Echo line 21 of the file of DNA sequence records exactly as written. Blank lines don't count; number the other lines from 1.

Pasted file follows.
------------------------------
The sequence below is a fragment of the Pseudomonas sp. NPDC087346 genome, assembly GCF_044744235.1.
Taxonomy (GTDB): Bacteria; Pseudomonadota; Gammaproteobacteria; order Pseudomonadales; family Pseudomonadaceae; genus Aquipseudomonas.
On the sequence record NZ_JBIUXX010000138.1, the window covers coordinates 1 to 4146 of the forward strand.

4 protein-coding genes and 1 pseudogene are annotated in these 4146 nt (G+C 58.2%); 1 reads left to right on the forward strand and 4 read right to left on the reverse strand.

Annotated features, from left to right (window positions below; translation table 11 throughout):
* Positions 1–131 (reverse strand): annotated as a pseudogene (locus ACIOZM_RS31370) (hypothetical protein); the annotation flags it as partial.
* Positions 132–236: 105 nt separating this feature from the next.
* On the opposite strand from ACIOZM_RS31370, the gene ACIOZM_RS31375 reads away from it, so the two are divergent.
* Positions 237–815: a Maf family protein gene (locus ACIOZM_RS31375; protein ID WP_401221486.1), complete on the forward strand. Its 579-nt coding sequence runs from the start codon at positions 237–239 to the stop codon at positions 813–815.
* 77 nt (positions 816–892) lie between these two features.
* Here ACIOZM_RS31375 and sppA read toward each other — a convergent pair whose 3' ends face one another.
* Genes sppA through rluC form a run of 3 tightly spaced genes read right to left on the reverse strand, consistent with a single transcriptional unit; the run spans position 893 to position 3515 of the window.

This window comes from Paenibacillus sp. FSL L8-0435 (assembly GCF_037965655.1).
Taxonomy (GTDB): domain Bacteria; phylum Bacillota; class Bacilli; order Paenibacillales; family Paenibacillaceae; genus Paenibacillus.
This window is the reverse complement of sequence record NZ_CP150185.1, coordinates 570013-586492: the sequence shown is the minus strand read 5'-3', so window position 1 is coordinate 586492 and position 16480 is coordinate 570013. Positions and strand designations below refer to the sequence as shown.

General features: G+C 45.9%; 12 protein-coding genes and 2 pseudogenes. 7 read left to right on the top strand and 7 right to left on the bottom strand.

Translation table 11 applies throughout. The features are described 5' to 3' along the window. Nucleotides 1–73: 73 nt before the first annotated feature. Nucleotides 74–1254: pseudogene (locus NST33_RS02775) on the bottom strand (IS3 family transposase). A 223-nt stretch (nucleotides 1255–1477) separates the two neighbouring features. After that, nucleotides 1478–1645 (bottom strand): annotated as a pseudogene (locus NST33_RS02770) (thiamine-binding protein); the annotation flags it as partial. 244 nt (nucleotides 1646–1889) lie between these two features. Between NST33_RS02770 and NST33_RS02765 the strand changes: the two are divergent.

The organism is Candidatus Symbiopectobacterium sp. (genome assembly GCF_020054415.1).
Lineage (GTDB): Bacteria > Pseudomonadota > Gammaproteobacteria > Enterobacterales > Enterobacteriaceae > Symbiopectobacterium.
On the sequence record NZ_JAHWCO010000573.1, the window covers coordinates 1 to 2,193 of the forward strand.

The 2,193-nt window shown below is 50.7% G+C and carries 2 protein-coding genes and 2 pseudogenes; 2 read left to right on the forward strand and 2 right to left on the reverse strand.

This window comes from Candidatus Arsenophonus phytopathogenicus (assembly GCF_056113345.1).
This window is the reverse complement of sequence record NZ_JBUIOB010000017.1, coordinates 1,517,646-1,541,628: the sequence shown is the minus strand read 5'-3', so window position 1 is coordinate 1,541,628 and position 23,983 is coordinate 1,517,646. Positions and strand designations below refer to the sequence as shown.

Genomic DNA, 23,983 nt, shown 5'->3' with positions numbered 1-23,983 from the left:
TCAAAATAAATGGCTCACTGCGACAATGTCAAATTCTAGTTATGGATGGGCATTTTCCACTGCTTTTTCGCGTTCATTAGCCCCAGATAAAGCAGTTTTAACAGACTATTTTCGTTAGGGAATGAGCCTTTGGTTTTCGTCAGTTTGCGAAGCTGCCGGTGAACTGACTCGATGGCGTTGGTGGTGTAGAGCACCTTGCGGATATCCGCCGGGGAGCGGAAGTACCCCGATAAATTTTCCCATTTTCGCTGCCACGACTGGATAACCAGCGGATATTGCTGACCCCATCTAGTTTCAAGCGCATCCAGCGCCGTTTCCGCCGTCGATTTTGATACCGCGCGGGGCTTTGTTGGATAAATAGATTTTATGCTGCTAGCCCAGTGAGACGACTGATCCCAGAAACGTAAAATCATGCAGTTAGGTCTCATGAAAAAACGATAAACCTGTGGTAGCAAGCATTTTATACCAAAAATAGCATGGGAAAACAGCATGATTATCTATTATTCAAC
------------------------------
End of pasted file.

The 2,193-nt window shown below is 50.7% G+C and carries 2 protein-coding genes and 2 pseudogenes; 2 read left to right on the forward strand and 2 right to left on the reverse strand.